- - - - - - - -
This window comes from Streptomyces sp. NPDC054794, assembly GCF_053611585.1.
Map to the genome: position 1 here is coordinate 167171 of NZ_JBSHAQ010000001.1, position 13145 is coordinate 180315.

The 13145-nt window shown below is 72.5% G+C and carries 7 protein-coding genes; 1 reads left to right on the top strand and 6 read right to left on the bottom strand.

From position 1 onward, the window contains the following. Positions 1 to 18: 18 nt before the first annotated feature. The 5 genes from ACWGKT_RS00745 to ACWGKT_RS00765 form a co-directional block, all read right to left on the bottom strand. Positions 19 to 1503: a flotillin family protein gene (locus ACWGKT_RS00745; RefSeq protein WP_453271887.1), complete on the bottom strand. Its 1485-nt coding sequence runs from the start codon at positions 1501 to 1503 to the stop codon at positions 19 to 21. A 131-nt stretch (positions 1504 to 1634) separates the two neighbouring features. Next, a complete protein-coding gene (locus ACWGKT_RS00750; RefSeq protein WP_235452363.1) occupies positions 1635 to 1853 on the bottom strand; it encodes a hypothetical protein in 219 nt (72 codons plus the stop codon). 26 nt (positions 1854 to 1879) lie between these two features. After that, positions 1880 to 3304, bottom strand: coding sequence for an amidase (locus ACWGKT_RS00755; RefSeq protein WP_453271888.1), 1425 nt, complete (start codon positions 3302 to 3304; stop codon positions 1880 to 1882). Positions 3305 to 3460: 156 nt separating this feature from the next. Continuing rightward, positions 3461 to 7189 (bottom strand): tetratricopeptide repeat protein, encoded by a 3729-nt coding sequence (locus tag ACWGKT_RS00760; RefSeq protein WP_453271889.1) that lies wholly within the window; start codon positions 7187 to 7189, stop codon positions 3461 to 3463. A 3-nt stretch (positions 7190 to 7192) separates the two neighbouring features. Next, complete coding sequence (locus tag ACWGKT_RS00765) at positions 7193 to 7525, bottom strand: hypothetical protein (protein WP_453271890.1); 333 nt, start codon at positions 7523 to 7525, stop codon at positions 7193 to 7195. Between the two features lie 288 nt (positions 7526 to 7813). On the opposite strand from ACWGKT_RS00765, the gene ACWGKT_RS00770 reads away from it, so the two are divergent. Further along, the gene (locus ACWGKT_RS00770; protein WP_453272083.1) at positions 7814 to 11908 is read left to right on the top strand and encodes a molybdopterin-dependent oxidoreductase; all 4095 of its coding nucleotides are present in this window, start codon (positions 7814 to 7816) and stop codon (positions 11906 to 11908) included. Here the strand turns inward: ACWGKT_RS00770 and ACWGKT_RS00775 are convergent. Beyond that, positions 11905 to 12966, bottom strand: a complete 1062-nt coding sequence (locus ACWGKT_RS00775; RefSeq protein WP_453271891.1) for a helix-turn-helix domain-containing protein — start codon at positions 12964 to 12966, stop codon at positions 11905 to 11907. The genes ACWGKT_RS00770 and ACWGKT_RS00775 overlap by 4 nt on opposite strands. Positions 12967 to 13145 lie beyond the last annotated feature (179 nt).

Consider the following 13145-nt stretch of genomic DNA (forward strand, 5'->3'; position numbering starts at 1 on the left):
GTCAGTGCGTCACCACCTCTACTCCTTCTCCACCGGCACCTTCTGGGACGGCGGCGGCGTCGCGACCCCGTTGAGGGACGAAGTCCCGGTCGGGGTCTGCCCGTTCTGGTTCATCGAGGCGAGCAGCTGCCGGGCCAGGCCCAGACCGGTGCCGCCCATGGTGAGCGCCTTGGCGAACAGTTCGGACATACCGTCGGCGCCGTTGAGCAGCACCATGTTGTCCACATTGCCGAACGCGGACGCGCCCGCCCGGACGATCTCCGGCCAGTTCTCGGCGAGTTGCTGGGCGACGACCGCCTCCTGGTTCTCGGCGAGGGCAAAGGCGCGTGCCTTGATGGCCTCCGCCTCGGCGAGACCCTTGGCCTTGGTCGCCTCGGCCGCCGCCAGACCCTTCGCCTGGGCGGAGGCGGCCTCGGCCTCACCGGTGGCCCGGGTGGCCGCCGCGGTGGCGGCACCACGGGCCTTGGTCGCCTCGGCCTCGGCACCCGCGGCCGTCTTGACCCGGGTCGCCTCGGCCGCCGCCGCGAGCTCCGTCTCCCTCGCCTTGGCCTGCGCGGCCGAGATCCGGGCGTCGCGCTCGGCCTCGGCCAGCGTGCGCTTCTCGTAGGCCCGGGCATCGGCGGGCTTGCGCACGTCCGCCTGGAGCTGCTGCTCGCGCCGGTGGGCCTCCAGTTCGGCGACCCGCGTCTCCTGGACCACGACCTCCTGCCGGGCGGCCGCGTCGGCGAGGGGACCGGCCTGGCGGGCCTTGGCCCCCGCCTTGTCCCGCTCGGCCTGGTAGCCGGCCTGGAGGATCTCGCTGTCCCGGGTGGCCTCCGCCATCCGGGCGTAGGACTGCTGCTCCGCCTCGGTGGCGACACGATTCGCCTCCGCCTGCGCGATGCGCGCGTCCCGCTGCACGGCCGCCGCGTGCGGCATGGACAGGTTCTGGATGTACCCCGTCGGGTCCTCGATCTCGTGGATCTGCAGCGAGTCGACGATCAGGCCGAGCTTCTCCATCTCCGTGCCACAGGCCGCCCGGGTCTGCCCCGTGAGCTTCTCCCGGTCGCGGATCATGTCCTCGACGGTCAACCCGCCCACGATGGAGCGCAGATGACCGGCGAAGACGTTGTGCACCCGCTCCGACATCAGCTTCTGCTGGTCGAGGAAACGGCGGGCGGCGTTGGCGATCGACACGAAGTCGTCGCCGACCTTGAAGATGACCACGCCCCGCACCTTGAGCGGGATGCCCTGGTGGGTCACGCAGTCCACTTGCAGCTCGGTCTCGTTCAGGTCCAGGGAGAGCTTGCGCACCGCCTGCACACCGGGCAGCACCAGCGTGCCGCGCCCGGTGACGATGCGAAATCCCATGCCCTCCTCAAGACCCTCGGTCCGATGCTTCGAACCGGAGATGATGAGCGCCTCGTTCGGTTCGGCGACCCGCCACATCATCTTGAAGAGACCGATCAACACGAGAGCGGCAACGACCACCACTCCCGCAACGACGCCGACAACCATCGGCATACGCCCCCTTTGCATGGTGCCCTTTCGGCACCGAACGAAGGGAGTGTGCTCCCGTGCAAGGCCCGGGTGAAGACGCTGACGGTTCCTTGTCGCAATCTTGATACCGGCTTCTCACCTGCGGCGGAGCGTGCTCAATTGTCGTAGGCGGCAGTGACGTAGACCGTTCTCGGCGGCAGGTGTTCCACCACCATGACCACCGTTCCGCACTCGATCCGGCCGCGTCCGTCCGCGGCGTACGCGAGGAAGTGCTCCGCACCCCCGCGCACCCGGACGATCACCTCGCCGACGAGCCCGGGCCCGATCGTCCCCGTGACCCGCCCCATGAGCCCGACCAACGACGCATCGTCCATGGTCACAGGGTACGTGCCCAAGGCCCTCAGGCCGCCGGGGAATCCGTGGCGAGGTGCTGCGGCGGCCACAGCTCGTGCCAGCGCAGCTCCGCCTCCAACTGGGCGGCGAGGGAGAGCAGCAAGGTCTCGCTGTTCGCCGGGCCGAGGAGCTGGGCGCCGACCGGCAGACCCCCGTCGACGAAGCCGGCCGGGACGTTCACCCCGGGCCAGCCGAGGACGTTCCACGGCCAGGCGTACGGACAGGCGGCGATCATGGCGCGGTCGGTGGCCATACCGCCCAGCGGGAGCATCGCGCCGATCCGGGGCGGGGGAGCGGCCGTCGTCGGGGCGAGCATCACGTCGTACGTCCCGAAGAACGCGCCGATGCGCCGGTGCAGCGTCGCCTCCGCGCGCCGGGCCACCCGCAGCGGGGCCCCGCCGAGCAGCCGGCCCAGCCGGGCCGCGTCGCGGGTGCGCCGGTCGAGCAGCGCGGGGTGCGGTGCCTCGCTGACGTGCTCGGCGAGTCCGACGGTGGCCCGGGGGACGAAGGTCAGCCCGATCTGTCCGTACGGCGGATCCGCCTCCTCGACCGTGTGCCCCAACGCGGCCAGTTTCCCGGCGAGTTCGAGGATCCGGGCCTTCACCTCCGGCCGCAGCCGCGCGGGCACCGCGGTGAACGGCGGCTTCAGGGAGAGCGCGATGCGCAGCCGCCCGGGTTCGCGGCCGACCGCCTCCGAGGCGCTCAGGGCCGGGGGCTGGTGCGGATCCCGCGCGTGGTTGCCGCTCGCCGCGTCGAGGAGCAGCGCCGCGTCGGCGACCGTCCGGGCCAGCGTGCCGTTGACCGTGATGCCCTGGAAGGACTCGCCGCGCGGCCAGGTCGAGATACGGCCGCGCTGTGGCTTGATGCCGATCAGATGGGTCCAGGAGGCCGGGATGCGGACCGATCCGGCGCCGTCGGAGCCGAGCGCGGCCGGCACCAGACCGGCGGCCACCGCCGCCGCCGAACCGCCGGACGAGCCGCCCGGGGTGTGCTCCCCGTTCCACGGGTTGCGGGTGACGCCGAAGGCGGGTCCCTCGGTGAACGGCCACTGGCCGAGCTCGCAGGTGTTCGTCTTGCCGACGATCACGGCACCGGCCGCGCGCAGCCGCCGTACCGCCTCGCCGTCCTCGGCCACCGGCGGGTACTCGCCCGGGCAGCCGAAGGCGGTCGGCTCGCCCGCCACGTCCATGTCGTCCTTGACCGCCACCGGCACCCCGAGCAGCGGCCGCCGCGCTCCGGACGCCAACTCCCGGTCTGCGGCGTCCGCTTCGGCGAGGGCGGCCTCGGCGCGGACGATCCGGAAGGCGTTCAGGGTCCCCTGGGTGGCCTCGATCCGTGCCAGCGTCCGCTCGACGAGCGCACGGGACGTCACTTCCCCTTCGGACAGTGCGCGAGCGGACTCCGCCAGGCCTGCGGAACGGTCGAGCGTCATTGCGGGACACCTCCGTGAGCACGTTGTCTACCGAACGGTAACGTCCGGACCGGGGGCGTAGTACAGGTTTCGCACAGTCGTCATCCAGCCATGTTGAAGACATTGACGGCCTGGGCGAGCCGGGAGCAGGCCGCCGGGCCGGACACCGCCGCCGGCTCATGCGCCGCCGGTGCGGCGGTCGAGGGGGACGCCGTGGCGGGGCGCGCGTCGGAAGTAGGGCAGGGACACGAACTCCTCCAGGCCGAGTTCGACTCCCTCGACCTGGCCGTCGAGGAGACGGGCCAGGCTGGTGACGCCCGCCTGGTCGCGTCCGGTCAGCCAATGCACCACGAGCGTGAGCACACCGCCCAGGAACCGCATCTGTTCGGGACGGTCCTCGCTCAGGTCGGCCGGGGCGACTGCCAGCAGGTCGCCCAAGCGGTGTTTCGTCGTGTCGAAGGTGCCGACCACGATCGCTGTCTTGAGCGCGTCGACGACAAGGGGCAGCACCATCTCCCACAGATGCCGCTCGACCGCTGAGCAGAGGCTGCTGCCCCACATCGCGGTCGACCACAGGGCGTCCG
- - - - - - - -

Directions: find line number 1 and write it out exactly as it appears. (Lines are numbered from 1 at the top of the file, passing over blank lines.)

This window comes from Streptomyces sp. NPDC054794, assembly GCF_053611585.1.